Second Life is entirely different and even if LL wanted, they don't have 100% influence on what you describe here, because a bunch of disorganized, independend peoples makes everything in SL....the users create the clothes, not some group of game designers. You get get perfect clothes and restrict the freedom, or you get non-perfect clothes but every freedom you want.

 

And "more popular"...who do you think would join Second Life?

- Most gamers are bored with it, because they miss what a true game has to offer.

- Facebook-Fans want RL, not an immersive virtual world, where people like to keep their RL private.

SL was never a product for the mainstream market.

I have to agree with you, Syo.  Also, since the OP is comparing more natural avatar movement to games like WoW, having played both EQ & WoW, the avatars have VERY limited movement compared to SL, EQ moreso than WoW but an avatar cannot sit or lay in a gazillion different positions, never mind all the complicated dance movements and inter-avatar interaction.

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Pussycat Catnap wrote:

 

Yes the camera controls are clunky compared to ANY OTHER 3D environment. And users here who have never played other MMOs don't get it with regards to how strange and bizarre SL's system is compared to industry norms for a 3D UI. - So when you raise this concern, you get them attacking you with 'this isn't an MMO' because they lack perspective... The ALT tricks don't really cut it... but they're better than nothing, sometimes...

Agree with you on this point.  The main complaint I've had with SL over the years is no real first person view.  Everquest didn't have that for quite awhile, the choices were overhead view (I suppose good in some instances such as large raids, etc.) or the "looking over the shoulder" view (second person, I think?)  Finally EQ added a first person view where one does not see their avatar but just what is in front of their eyes, like real life.  AND EQ added a function key method to quickly cycle between these three views.  I LOVED that.

The closest thing to first person view in SL is mouse view but that really isn't the same thing and I personally find it clumsy to use.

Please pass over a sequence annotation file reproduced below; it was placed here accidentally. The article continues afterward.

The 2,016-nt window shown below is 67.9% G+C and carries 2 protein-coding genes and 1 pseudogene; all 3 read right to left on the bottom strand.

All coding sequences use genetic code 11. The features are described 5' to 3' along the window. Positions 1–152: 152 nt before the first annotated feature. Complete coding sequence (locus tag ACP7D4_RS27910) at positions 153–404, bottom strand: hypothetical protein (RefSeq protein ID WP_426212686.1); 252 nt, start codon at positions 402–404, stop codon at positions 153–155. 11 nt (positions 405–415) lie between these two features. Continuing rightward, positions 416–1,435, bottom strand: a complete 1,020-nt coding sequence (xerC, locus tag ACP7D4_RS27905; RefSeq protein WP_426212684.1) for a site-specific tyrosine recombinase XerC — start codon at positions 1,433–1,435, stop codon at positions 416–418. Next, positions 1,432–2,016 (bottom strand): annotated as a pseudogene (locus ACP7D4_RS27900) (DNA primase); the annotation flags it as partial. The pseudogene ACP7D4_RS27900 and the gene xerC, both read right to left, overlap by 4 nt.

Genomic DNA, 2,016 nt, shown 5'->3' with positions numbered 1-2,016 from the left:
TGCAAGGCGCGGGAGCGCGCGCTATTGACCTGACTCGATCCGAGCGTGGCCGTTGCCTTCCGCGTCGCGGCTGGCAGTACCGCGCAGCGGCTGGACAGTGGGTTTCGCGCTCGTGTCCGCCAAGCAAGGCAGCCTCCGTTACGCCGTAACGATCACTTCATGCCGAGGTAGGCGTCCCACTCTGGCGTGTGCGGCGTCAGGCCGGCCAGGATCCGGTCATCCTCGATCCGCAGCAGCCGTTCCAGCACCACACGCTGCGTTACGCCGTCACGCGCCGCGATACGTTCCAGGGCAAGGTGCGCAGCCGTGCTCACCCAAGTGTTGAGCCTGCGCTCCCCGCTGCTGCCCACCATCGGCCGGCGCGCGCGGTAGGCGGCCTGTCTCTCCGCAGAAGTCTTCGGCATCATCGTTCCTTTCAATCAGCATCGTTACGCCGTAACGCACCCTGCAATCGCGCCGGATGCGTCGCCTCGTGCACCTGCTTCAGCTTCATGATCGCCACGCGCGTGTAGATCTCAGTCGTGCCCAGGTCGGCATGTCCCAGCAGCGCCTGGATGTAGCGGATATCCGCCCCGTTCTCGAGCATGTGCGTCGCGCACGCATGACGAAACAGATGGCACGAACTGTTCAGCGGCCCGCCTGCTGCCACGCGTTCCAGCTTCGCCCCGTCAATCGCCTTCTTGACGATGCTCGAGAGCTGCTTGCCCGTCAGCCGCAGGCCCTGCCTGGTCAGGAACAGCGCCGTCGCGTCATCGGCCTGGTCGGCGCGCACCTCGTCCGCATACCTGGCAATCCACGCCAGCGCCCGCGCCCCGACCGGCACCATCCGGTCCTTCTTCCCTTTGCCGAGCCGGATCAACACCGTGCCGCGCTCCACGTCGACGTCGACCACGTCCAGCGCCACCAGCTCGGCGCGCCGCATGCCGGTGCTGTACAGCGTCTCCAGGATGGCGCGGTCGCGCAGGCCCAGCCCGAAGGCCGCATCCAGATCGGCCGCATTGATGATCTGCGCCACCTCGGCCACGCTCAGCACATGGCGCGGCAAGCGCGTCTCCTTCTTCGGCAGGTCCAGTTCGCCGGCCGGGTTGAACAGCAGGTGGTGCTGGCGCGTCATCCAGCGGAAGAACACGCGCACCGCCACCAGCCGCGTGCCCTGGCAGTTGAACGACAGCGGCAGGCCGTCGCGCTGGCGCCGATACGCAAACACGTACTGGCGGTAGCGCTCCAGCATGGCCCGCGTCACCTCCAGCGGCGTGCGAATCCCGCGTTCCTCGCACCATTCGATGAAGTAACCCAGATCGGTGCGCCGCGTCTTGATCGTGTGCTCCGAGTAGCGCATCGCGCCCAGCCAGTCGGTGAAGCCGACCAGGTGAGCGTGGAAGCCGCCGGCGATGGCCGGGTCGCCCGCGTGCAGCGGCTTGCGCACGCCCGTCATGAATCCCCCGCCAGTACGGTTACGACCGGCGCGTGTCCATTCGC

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Bree Giffen wrote:

The residents are inventing new ways to modify and clothe our avatars but they're also layering on the complexity and making the whole process of getting dressed a less fun.

 

Which is pretty much why I stick to system clothing (and as someone mentioned, either in this thread or another one, there truly are creators who can make system clothing works of art - I am fortunate to own some).  I do have clothing with sculptie attachments but I don't find them overall too much trouble to tweak.

As for the add-on feet, hands, etc. - bleh.

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Hoppimike wrote:

The lack of better default animations is a mystery to me. Unless the defaults simply work for all avatars, and so they're safe choices? I'm not sure.


It's important to remember that LL choose the defaults. They're Lab favourites for a reason - they have expanded functionality.

The 'duckwalk' (default walk and stands) allows for bending of the knees and feet on uneven ground. It also adjusts its pacing for the inclination of the ground below you, and you can walk backwards. Store-bought animations that override this cannot replicate the same features.

Animation Overrides started out as a hack - they replace functionality with cosmetic changes, but it's not the same. There's only one way to get the experience that SL was 'designed' to produce, and it doesn't include an AO.

Some of your other shots are on target as well. :)

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bebejee wrote:

I would like avatars to appear bigger rather than having to zoom in on them, in another virtual game called Red Light Center the avies appear big by default and you can zoom out, it would be great for all the detailed stuff like intricate jewllery, makeup, tattoos and all on SL avies to show with this rather than having to zoom in on them.